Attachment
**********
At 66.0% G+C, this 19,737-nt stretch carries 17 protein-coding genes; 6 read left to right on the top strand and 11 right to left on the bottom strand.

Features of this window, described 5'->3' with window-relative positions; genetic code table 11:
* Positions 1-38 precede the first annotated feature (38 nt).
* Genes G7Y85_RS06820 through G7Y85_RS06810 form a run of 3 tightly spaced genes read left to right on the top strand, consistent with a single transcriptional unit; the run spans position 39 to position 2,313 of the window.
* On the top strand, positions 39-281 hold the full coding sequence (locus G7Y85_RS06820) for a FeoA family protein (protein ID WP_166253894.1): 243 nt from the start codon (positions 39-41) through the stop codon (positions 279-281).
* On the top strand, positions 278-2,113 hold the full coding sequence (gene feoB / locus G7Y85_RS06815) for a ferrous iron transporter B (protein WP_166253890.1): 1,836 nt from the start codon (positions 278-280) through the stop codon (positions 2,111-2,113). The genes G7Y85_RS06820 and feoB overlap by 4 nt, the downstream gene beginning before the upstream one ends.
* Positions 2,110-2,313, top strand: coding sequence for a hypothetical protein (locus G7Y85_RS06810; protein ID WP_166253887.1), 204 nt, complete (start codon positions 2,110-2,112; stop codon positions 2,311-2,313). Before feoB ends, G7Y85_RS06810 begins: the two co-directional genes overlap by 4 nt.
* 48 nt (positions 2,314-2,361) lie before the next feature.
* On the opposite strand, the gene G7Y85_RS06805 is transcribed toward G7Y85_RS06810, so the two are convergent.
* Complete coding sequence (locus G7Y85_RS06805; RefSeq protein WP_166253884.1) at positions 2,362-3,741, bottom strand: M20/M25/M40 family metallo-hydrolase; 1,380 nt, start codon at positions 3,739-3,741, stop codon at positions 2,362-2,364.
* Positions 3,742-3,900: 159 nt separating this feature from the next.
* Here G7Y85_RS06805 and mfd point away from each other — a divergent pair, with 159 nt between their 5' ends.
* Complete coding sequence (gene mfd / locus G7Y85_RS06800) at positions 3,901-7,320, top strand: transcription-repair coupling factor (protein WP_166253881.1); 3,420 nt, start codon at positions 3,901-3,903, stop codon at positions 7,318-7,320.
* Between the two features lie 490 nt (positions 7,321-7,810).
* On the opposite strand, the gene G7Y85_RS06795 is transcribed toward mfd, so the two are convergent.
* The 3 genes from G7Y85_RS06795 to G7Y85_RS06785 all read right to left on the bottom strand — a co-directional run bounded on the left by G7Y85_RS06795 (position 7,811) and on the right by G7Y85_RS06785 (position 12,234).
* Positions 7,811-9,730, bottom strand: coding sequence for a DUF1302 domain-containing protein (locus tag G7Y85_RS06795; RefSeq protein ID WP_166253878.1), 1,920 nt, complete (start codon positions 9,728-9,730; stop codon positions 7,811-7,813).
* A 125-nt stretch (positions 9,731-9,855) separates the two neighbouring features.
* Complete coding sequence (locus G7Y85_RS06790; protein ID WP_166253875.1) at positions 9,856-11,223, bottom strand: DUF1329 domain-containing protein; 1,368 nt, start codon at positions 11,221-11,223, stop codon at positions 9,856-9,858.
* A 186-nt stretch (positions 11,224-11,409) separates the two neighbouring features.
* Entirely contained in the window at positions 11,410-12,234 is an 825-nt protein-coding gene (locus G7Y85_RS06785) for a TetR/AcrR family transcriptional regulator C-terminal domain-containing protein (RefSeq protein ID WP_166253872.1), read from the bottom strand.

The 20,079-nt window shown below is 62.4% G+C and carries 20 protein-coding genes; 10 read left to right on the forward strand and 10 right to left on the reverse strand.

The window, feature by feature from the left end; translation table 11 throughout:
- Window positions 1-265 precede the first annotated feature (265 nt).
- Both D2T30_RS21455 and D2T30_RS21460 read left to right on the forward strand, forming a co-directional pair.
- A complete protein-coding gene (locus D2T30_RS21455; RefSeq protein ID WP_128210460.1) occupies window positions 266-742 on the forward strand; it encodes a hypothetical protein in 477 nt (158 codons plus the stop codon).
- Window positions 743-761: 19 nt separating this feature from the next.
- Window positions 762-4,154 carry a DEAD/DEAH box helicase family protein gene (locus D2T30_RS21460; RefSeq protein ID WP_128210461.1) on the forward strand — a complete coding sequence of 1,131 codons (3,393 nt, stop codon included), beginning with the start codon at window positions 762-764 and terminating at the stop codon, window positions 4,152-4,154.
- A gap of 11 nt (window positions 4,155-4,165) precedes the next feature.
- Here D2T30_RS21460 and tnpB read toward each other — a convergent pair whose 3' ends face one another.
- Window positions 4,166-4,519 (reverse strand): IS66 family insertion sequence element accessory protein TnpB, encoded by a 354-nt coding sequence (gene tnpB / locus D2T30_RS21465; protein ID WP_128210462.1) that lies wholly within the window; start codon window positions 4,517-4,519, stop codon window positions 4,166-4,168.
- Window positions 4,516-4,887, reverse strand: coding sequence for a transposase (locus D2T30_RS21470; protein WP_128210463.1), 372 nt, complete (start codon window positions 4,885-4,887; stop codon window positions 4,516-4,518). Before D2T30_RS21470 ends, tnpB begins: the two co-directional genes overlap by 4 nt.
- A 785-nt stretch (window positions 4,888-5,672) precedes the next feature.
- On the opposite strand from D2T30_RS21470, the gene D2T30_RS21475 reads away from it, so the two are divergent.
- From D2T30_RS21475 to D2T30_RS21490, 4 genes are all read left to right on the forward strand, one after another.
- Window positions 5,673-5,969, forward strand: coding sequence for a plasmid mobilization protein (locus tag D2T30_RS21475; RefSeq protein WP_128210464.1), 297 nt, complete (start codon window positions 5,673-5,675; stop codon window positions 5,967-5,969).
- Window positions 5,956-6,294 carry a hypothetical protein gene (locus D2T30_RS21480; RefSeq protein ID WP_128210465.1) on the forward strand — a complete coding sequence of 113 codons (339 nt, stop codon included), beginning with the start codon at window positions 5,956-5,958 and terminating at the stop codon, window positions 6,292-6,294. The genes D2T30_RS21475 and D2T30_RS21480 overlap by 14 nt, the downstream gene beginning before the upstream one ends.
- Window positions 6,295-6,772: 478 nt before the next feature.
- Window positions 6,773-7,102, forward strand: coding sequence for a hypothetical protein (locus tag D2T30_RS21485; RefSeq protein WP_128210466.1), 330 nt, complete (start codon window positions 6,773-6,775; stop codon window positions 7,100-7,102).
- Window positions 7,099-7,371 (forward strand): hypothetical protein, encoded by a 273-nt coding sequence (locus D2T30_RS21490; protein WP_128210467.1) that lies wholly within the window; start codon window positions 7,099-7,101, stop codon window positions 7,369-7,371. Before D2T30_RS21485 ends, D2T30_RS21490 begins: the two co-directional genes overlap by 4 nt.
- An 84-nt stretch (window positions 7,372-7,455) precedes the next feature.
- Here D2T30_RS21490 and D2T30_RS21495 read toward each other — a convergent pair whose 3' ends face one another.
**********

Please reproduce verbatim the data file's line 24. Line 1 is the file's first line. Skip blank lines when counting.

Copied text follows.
- Window positions 1-265 precede the first annotated feature (265 nt).